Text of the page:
I also like the ones below. I can’t remember what prompted the creation of this one, but I model responses by including my own artifacts. This one works well for the course that I teach on the “histories, debates, myths, and futures of learning technology.” Unlike the activity above, this includes an option between artifacts.

The aim of this activity is to introduce us to one another in an interesting way. Many of you know each other, but we have people from multiple groups in this course, so the goal here is not only to introduce us to each other, but also to provide some new information about ourselves to people who already know us. I thought we should tackle this task by taking a walk down memory lane. That sort of trip aligns with the spirit of the course as well, which is to investigate histories and foundations. To introduce ourselves to one another, I would like to ask you to (a) locate a music video posted on video-sharing platform like YouTube that reminds you of your childhood or teenage years, or (b) post a photo of you as a young child . You can do both if you like, but one or the other is also fine. In addition to posting one or both of these artifacts, I’d like you to share a little bit about yourself. What do you do? Why are you taking this course? But, also, please do tell us what sort of memories the video or photo bring back. Aim for 5-7 sentences of text about yourself. Please don’t just post a link/photo with no explanation. To show you an example of this task, I have completed this activity myself and posted it as a response to the discussion thread. A word of caution: A lot of music videos contain language and imagery which may be offensive to various groups of people. Please review the lyrics and watch the whole video before you post it to ensure that it is appropriate.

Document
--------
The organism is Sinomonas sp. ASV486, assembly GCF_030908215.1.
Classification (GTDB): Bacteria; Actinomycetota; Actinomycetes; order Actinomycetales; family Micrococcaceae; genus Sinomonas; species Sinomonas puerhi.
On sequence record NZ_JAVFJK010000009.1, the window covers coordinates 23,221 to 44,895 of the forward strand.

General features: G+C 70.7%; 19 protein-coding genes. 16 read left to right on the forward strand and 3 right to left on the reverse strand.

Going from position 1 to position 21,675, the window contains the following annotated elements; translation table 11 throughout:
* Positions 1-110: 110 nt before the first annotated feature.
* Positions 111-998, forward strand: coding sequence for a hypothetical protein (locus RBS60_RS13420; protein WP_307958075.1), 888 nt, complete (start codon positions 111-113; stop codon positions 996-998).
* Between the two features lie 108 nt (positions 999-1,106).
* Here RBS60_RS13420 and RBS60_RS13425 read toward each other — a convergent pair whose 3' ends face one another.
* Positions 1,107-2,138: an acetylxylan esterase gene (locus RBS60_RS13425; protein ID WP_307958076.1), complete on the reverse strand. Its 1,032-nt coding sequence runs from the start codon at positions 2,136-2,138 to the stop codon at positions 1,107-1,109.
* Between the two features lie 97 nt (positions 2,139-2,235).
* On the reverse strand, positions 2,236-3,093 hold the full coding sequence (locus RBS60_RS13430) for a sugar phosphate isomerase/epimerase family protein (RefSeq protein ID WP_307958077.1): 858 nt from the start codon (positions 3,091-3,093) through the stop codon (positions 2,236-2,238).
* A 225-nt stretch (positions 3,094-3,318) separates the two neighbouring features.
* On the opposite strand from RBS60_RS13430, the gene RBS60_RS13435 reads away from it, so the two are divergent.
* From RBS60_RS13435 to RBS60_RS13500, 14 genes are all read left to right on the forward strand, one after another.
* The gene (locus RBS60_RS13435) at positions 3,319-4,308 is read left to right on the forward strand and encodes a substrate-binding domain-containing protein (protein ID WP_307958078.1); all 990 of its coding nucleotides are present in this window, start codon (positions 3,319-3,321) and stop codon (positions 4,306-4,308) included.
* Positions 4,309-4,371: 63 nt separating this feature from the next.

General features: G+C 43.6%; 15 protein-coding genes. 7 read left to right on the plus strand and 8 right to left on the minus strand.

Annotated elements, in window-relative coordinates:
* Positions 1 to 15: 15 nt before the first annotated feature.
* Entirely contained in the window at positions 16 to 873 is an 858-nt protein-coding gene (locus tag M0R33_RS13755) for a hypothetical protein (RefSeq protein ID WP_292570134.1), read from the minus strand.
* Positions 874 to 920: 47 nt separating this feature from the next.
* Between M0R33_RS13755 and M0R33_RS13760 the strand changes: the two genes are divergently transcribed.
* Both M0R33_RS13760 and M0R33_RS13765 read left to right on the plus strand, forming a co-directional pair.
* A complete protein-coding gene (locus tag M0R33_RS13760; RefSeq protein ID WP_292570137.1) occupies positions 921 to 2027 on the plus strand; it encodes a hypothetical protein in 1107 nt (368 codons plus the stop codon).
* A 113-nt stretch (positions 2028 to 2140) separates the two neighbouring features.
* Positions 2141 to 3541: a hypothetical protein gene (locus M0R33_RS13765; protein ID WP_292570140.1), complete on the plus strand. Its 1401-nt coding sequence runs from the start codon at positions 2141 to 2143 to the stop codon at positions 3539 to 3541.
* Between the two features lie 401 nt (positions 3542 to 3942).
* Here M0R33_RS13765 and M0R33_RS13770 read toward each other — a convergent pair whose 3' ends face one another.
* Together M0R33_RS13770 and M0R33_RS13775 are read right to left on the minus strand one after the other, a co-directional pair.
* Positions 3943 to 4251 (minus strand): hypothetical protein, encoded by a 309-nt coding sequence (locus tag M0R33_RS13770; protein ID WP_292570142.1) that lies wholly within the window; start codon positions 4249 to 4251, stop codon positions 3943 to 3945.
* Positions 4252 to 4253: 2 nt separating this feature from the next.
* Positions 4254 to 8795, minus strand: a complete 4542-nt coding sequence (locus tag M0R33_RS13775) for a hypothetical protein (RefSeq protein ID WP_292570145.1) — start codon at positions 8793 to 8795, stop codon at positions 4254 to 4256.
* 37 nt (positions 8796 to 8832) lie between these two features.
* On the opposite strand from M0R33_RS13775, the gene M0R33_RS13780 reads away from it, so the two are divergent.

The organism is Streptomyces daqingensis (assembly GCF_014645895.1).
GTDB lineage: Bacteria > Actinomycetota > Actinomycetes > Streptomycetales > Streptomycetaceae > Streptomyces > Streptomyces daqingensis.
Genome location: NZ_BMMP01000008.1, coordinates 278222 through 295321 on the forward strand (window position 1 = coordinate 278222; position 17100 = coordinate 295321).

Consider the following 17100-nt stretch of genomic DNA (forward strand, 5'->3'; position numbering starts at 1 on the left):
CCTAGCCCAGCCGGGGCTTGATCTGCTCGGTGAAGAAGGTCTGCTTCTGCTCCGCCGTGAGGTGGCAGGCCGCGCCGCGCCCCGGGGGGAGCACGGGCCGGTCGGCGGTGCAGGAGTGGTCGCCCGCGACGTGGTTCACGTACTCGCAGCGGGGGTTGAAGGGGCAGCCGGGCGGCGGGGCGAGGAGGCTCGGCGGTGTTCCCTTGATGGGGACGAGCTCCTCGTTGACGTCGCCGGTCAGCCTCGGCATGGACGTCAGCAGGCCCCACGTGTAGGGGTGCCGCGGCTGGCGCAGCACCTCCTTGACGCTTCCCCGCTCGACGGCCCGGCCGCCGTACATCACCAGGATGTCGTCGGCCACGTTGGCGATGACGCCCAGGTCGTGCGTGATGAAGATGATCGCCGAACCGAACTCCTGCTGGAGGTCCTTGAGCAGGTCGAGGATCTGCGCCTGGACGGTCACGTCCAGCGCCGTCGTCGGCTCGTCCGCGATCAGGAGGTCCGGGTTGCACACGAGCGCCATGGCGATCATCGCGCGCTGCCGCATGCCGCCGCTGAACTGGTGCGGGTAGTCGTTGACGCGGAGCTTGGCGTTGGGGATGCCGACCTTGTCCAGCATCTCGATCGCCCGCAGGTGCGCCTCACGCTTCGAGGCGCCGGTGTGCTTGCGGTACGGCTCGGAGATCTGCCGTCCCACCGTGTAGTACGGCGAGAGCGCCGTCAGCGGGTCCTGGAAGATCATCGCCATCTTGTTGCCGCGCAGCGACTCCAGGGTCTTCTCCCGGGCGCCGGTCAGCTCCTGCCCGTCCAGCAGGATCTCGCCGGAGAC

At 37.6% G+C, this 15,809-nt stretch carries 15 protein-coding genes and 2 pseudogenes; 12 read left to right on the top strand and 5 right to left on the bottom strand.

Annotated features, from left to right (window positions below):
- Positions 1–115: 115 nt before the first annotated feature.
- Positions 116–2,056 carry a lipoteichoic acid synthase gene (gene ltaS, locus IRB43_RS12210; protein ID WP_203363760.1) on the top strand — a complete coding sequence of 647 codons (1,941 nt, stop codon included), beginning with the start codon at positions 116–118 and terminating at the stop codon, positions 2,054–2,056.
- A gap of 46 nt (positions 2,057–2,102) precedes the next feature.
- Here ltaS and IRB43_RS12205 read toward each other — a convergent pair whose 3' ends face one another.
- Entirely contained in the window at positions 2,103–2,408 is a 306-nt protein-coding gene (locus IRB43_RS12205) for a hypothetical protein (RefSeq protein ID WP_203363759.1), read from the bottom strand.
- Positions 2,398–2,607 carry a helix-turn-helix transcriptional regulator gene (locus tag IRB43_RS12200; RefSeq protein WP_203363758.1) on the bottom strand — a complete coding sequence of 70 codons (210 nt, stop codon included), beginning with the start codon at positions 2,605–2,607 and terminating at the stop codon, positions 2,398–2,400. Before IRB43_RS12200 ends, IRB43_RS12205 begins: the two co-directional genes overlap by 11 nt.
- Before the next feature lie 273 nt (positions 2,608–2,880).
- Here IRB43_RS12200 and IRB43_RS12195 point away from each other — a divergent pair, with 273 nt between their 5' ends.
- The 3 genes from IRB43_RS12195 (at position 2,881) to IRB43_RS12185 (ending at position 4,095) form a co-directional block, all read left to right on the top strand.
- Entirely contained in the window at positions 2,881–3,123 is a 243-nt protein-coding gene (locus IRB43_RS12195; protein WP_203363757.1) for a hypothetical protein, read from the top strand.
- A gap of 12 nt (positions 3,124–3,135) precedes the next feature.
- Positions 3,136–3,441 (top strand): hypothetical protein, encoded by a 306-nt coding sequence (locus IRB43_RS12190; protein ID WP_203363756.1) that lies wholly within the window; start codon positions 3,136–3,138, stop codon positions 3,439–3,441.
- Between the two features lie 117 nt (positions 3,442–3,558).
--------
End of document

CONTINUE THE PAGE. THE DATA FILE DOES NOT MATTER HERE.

CFP: Attending to Issues of Social Justice through Learning Design

The call for proposals below comes at an opportune time following the Scholar Strike action that occurred on September 8 and 9 both in the US and in Canada.

Journal of Applied Instructional Design Special Issue 2020 
“Attending to Issues of Social Justice through Learning Design” 

We specifically seek contributions from K-12, higher education, and other organizational or workplace contexts (e.g., non-profit organizations, government, corporate) that focus on how learning design can serve as a tool for pushing back against and/or changing systems that often promote or perpetuate injustice and inequality. Such work will likely deviate from more traditional instructional design and performance improvement approaches or improve upon them in some way to address topics that include but are not limited to:

  • Culturally-situated and cross-cultural approaches to instructional design and research
  • Improving performance in the context of workplace inequity
  • Participatory models of learning (e.g., Youth-led Participatory Action Research)
  • Long-term projects that address disparity issues regarding access to technologies and resources (e.g., digital and pedagogical divide)
  • Applications of critical theory in learning design
  • Ethical and responsible (i.e., humanizing) concerns regarding the collection, analysis, and presentation of data and findings

Deadline October 16, 2020. Complete details can be found here:

The 7 elements of a good online course

In June, I wrote the article below for The Conversation. Today I start teaching my Fall 2020 (online) course on the foundations, histories, myths, and futures surrounding learning technologies, and I thought it was a good time to republish this piece here under its original Creative Commons license as a reminder for myself and others. The original article is here.